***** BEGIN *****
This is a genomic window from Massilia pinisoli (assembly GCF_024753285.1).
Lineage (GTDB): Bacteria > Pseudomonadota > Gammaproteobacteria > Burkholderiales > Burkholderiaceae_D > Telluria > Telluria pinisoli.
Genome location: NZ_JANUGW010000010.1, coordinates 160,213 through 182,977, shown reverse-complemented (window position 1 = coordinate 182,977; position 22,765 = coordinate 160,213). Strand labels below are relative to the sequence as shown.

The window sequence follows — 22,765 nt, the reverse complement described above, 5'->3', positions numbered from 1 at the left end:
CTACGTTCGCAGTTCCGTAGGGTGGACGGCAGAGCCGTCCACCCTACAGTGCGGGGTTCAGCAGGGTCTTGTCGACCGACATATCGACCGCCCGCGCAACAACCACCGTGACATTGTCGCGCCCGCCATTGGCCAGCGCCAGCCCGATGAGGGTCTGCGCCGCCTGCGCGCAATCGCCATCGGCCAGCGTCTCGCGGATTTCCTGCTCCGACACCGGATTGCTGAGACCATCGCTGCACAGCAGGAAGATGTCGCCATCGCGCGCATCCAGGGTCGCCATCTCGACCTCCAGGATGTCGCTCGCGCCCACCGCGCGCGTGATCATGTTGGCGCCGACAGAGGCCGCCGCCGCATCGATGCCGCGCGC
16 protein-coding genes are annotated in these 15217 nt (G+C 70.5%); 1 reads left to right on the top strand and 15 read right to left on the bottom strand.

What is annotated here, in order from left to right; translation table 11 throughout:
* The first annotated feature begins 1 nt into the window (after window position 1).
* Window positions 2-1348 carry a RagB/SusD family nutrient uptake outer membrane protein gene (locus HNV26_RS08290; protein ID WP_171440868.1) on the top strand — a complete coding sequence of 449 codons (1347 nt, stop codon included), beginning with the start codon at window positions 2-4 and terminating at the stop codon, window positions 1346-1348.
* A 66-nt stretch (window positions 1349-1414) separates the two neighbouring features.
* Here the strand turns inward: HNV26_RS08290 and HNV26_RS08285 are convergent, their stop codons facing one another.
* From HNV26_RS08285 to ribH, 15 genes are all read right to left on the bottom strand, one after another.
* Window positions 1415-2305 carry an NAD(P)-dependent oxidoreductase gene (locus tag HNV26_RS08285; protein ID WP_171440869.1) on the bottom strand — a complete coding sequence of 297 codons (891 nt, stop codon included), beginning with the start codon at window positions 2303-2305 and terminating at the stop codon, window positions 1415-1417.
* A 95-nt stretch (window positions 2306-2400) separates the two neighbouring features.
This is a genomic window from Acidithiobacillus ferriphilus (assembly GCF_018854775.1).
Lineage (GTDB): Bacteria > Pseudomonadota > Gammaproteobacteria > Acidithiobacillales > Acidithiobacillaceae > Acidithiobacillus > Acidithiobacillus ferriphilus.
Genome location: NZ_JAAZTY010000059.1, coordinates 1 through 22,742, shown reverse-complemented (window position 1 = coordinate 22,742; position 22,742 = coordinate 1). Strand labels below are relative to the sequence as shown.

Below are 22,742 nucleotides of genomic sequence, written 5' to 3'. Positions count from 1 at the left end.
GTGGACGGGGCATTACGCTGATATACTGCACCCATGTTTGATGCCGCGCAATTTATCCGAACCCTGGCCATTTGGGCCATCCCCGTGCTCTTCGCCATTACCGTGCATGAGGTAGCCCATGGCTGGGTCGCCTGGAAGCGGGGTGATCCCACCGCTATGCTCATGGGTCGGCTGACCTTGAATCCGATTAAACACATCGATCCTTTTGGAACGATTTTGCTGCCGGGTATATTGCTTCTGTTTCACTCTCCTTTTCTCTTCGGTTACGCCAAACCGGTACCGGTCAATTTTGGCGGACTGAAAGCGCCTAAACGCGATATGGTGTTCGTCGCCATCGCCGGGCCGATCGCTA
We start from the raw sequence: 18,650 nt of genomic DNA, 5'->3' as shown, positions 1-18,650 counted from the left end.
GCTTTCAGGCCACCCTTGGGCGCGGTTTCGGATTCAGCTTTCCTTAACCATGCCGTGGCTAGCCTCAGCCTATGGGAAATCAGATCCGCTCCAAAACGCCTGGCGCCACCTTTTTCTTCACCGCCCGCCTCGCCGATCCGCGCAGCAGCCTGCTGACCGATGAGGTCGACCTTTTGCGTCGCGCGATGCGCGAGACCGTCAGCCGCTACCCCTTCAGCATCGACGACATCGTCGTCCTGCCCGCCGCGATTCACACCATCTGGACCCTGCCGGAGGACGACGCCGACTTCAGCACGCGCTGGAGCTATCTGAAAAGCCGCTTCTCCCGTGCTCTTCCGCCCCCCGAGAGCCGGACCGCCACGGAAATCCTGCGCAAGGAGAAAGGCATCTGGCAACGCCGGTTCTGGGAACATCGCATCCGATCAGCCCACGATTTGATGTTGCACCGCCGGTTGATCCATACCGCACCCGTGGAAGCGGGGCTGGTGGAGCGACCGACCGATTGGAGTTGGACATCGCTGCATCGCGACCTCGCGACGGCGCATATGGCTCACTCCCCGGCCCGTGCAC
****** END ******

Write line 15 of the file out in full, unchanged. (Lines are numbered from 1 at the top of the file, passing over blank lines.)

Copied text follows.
This is a genomic window from Acidithiobacillus ferriphilus (assembly GCF_018854775.1).